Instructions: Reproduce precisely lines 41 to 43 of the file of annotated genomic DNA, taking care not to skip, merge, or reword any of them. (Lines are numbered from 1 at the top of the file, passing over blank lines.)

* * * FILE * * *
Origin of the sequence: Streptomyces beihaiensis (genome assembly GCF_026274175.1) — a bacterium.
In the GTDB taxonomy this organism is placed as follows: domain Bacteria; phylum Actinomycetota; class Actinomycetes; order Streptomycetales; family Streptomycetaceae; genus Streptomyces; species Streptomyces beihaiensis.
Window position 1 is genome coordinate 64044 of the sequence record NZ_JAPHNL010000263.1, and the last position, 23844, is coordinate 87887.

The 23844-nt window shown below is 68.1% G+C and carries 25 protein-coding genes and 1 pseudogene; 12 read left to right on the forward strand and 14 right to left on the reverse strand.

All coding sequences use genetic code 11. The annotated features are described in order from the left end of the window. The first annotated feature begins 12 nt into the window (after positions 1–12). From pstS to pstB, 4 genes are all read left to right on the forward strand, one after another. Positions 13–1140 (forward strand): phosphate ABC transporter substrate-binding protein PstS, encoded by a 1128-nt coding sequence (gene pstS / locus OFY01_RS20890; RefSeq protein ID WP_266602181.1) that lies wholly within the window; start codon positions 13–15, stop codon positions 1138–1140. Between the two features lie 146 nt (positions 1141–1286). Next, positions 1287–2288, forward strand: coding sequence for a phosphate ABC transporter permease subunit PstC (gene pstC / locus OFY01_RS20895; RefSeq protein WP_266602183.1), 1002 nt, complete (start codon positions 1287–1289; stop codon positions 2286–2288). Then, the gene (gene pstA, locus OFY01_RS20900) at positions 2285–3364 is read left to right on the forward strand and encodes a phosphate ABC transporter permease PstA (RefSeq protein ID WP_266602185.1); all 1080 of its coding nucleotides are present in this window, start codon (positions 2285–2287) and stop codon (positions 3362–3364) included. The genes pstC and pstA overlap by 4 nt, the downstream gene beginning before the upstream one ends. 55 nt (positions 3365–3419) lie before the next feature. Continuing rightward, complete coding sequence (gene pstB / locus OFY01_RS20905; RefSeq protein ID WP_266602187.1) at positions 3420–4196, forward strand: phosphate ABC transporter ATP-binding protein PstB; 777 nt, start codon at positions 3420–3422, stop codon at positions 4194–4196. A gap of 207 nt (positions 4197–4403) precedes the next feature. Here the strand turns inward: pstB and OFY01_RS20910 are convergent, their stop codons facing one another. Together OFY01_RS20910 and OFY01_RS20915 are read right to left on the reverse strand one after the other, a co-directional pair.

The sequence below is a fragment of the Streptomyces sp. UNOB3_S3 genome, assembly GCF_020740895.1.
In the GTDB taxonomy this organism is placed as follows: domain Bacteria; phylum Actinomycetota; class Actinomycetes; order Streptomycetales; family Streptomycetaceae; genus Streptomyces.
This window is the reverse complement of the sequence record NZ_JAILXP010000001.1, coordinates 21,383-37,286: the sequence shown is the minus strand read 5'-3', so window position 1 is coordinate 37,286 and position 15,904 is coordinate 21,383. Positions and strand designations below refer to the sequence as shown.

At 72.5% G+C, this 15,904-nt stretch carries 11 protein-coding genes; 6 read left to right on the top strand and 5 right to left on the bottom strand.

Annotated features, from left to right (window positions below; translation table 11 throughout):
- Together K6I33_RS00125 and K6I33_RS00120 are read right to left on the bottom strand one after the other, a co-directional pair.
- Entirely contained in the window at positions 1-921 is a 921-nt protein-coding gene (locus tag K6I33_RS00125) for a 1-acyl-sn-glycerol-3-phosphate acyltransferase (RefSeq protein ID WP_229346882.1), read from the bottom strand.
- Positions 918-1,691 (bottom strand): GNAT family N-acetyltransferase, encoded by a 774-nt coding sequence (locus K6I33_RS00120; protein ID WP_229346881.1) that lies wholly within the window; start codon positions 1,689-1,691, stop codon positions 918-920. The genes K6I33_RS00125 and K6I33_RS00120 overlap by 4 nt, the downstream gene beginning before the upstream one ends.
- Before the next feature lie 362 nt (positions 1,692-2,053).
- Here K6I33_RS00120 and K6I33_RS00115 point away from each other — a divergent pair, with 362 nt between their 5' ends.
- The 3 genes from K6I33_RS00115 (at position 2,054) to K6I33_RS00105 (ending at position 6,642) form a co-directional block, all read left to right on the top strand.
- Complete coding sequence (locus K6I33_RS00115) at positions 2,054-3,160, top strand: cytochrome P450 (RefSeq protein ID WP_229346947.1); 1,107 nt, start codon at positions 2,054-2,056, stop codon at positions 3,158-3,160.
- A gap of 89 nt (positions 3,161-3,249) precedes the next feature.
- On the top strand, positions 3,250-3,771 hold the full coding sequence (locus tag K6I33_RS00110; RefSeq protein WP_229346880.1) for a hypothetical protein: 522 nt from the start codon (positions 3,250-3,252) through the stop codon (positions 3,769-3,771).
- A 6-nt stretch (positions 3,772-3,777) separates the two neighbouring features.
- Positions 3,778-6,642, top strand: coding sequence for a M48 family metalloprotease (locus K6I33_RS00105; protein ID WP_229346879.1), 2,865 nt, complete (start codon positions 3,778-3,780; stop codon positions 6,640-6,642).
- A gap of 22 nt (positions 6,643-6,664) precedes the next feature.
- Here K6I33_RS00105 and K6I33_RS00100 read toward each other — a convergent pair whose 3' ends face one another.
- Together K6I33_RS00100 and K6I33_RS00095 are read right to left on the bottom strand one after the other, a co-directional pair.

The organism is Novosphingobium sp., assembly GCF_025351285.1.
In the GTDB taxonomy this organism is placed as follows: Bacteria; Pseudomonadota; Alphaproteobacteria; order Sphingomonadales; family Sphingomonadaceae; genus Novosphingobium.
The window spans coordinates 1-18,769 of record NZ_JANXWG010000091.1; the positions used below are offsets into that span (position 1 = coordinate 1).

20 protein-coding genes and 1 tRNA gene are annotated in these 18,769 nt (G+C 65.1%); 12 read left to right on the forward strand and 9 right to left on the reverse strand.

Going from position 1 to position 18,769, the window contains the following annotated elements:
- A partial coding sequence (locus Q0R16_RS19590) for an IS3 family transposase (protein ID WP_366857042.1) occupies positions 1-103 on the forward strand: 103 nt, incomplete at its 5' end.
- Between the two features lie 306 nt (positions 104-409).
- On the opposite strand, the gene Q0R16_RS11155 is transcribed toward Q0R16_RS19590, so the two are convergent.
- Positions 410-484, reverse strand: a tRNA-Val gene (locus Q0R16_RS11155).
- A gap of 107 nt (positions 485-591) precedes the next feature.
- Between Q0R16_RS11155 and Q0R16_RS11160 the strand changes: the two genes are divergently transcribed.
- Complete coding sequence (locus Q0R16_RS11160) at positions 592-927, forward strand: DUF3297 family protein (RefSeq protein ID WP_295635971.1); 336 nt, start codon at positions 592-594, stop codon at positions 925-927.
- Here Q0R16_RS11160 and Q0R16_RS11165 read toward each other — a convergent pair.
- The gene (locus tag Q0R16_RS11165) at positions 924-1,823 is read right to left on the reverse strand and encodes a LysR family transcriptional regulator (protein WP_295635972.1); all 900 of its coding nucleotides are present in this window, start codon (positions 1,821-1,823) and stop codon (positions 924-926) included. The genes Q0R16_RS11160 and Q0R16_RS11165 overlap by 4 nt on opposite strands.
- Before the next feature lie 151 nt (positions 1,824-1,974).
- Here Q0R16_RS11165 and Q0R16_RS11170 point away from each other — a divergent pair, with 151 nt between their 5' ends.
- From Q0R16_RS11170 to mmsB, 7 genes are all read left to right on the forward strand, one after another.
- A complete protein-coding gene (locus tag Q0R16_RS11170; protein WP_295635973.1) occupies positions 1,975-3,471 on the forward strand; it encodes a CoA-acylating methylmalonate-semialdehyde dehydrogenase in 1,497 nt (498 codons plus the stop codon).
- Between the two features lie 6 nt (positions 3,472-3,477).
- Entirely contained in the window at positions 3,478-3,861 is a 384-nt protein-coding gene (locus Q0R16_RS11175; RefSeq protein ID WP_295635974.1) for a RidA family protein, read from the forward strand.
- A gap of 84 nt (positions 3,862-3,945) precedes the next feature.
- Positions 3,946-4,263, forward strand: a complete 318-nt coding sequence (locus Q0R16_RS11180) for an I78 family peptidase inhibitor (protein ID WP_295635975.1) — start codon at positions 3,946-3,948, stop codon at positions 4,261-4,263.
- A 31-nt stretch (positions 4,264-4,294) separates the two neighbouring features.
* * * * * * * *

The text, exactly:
- From Q0R16_RS11170 to mmsB, 7 genes are all read left to right on the forward strand, one after another.
- A complete protein-coding gene (locus tag Q0R16_RS11170; protein WP_295635973.1) occupies positions 1,975-3,471 on the forward strand; it encodes a CoA-acylating methylmalonate-semialdehyde dehydrogenase in 1,497 nt (498 codons plus the stop codon).
- Between the two features lie 6 nt (positions 3,472-3,477).